Affidavit in Lieu of Inventory
Texas has long been recognized as having one of the best probate policies in the nation. Compared with probating a Will and administering an estate in other jurisdictions, doing so in Texas is relatively inexpensive and easy. In Texas, if a Will is properly drawn, there is no need for an executor to post bond, or for a court to supervise the administration. If all goes smoothly, the entire process can be wrapped up in a month or two. Perhaps more importantly, individuals in Texas are not usually motivated to avoid the probate process. As a result, Texans rarely resort to transferring their property to a trust before they die – a process that is expensive, time consuming, and inconvenient.
Despite all of its positives, the probate policy in Texas still had one glaring problem that made some people uncomfortable – a lack of privacy. Until last year, the personal representative (executor) of every estate being administered in the state of Texas was required to file an inventory listing all of the assets of the probate estate. Because the inventory was part of a court proceeding, it was a matter of public record and could be viewed by anyone who cared to go down to the court house and have a look. This fact made some people nervous about subjecting their estate to the probate process – either because they feared unscrupulous relatives would contest their Will, or because they simply did not want other people to know their business.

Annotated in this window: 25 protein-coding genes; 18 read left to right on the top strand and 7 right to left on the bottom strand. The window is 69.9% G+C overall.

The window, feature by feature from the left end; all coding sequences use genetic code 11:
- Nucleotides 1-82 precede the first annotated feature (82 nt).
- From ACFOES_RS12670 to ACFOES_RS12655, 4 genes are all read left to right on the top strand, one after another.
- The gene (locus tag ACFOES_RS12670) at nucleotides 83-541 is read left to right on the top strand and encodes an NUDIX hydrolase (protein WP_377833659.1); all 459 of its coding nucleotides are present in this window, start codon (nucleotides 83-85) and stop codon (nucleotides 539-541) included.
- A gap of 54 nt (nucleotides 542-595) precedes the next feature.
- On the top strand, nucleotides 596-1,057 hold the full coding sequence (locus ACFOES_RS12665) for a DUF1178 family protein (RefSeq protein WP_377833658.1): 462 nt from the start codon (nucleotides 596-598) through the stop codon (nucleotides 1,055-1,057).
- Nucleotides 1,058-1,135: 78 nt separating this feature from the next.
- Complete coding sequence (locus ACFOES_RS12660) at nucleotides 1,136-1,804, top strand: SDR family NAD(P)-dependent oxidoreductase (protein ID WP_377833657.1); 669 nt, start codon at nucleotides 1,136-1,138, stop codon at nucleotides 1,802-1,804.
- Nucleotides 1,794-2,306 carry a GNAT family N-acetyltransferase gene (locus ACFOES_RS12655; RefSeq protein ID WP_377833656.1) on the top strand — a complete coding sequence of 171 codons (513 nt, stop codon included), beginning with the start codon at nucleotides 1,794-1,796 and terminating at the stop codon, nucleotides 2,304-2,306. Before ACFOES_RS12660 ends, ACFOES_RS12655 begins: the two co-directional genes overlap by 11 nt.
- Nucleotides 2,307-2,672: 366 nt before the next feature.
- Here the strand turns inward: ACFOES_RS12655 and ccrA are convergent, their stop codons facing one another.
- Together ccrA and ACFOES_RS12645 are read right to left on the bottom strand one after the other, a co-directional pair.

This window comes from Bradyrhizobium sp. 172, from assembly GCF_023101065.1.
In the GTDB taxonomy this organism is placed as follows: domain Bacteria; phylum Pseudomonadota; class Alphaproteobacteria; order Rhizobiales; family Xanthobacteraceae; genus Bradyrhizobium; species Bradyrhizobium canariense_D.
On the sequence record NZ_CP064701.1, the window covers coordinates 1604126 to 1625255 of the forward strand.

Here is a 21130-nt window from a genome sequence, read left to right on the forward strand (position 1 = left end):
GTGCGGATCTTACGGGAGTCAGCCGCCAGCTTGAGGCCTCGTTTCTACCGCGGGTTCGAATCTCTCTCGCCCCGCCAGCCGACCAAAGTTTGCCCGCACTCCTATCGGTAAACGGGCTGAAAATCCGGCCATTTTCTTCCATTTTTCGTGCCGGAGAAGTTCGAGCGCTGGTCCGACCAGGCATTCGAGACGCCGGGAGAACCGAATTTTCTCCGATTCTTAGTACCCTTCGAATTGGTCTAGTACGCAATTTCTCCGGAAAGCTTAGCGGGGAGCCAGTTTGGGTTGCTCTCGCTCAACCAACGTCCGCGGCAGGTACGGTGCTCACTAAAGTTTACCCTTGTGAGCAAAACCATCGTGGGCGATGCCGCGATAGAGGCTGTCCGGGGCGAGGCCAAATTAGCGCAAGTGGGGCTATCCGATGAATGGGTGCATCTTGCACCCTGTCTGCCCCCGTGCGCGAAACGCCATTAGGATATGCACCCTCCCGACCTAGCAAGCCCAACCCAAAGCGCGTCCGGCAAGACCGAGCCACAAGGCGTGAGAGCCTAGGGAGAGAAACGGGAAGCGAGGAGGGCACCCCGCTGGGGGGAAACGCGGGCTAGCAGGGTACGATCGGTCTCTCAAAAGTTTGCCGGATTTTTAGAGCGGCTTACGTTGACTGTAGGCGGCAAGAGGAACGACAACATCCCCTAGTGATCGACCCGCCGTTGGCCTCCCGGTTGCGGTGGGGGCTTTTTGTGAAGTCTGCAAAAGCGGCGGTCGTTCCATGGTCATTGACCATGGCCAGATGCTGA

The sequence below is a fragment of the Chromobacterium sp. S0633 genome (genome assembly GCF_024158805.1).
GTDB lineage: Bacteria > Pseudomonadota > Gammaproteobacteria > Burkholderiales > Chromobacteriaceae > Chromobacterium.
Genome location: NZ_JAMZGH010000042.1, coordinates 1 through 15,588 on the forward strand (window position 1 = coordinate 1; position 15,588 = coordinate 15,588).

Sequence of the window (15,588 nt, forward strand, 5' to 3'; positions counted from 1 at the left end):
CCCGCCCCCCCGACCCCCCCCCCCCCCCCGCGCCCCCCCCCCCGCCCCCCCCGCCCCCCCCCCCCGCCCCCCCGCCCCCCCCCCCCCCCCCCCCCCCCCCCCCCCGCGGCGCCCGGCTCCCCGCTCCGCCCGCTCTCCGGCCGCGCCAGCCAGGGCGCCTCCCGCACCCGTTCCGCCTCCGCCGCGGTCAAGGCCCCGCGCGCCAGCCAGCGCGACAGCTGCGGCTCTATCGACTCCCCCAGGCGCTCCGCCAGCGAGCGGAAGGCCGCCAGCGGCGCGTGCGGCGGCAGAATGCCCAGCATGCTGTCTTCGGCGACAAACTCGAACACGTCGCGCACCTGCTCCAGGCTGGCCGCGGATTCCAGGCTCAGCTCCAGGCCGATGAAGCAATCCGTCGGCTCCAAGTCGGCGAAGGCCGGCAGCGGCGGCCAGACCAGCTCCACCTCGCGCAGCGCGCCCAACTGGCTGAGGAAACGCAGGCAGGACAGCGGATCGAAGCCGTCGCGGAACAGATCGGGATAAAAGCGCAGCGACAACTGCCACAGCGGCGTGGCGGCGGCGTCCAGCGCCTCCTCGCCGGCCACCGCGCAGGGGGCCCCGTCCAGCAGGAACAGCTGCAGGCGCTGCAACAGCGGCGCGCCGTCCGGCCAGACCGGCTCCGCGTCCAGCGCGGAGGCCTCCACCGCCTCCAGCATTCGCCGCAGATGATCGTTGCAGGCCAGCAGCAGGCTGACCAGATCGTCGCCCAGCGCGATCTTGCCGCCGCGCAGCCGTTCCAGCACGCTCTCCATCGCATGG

All of this changed in 2011 when the state legislature amended section 250 of the Texas Probate Code. Under section 250(c), the personal representative of an estate that is being independently administered can now file an affidavit in lieu of an inventory. The affidavit must state that (i) all debts (other than secured debt, taxes, and administration expenses) have been paid, and (ii) all beneficiaries have received a “verified, full, and detailed inventory.” So, while an inventory must still be prepared and submitted to the beneficiaries of a Will, the inventory does not become a matter of public record. “Interested persons,” that is, an intestate heir or a beneficiary under a prior Will, are entitled to receive a copy of the inventory upon written request.
The affidavit in lieu of inventory is yet another step made by the Texas legislature to streamline the state’s probate process, and Texas citizens concerned about their privacy and the privacy of their families should welcome this new option in administering an estate. The attorneys at McCleskey are experienced in handling these issues and are available to answer your questions regarding probate and administration of an estate.